The Office of Policy Research (OPR) aims to improve retention and graduation rates at CUNY through research, evaluation, and decision support. To this end, OPR pursues issues of relevance across the CUNY system, including postsecondary racial, income, and gender gaps in access and performance; the role of college in economic development and workforce training; the educational experiences and choices of immigrant students; college readiness and the high school to college “pipeline”, and the inter-relationships of housing and education. And with Gates Foundation support, OPR is working with the New York City Department of Education (DOE) to build a shared, student-level, longitudinal, tracking data system that both institutions use to improve their understanding of college readiness and the high school to college transitions.
Recent questions explored by OPR:
- Do CUNY’s students stay in New York City and State after they graduate?
- What are the effects of residential mobility – in particular, mobility prompted by foreclosure or restrained by public housing subsidies — on educational performance?
- How do transfer students perform in Baccalaureate programs compared to first-time freshmen?
- How much in loans do CUNY students borrow on average relative to students in other institutions? How much debt do CUNY graduates accumulate?
- What factors may have led to recent increases in Latino enrollment at CUNY?
- What are the educational choices and outcomes of CUNY students living in public housing?
- How do undocumented immigrant students perform relative to their peers at CUNY (citizens and permanent residents)?
- How large are retention and graduation gaps at CUNY by race, income, and gender?
- What has been CUNY’s contribution to New York’s economic base over the past 30 years?
- Which students are most likely to drop out before completing their degrees, and why?
- What factors predict early success in college?
On-going efforts of OPR:
- Working to quantify the existence, extent, and causes of race, gender, and income gaps in student access and performance to inform program design, institutional partnerships, and systemic supports (e.g., EdTrust and NASH’s Access to Success initiative).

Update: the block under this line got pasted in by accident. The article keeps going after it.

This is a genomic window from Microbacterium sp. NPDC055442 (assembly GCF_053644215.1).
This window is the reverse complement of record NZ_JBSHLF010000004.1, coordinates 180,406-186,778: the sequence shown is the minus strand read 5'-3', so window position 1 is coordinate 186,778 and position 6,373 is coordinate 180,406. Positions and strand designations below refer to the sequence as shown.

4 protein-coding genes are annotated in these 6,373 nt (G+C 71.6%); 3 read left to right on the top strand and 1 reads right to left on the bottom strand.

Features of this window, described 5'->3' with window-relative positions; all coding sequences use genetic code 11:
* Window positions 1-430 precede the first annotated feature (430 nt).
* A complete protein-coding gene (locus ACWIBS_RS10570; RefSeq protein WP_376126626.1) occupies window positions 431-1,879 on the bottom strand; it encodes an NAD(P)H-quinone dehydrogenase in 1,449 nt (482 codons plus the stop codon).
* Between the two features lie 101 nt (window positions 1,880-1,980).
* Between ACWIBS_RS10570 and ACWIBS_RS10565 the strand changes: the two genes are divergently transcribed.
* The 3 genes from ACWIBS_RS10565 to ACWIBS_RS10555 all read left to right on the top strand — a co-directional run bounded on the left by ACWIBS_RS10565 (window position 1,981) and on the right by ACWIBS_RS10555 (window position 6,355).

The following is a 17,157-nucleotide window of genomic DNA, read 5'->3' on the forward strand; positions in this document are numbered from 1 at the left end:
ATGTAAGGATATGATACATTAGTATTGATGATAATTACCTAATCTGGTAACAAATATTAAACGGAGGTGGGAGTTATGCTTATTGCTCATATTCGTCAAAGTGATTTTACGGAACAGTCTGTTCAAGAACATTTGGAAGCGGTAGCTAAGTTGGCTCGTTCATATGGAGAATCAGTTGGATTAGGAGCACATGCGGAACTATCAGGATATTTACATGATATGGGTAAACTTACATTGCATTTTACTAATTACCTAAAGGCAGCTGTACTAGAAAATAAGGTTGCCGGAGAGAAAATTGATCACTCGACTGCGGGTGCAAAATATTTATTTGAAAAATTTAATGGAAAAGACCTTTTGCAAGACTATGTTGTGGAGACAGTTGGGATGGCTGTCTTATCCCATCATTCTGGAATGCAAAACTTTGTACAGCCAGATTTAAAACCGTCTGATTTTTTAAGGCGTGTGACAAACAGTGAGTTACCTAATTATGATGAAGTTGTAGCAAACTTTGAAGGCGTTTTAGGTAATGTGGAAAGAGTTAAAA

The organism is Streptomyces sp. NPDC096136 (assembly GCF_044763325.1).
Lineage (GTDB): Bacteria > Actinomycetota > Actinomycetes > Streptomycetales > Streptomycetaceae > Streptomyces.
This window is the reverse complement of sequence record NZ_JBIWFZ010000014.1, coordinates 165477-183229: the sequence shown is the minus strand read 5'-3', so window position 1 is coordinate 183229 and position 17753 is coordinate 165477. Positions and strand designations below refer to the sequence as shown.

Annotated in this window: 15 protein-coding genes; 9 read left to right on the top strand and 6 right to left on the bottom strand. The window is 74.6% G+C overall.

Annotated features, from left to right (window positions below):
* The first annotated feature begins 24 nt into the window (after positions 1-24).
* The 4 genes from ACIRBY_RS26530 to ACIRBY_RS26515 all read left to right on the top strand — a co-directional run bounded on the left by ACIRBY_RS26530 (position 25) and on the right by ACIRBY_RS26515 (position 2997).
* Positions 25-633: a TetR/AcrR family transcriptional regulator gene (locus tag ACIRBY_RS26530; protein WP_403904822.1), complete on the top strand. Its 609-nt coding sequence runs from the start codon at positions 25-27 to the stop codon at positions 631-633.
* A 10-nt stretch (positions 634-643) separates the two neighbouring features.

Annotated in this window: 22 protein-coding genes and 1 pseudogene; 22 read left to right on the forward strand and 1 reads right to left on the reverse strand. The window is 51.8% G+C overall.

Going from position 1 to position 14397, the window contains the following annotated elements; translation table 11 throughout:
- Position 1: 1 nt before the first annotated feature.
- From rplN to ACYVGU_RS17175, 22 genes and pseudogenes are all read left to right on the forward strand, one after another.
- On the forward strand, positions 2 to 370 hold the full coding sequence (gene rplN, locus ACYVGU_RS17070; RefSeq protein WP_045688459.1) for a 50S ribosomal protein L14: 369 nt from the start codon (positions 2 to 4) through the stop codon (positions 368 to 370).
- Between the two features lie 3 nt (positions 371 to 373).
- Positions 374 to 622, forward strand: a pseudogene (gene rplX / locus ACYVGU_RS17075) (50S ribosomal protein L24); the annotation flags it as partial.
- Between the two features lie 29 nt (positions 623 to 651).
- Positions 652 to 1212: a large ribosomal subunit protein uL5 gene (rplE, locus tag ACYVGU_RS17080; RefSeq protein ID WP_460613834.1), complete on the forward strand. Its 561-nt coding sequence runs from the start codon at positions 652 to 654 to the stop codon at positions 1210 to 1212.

- Establishing and maintaining a research partnership and data exchange with the New York City Department of Education (DOE) to improve students’ college readiness and to support students’ successful transition from high school to college (Graduate NYC! Gates Foundation-supported Communities Learning in Partnership grants).
- Assessing the impact and scalability of promising programs (e.g., ASAP).
- Initiating and enriching academic dialogue by hosting a seminar series in which speakers discuss current higher education policy and research.
- Quantifying CUNY’s economic impact on the city and state economies through the system’s role in educating many of New York City’s health-care professionals, emergency workers, law enforcement officers, and policy-makers.
- Building partnerships with researchers at CUNY and other institutions to maximize the use of CUNY’s data resources to answer questions relevant to CUNY and the broader higher education policy community (e.g., Affiliated Researchers ).
- Providing technical assistance to CUNY administrators, staff, faculty, and policy-makers (e.g., Improving Math Learning grant competition, Sexual Assault Policy task force, Pathways to Degree Completion).
- Providing context for local, state, and federal policy issues that affect CUNY.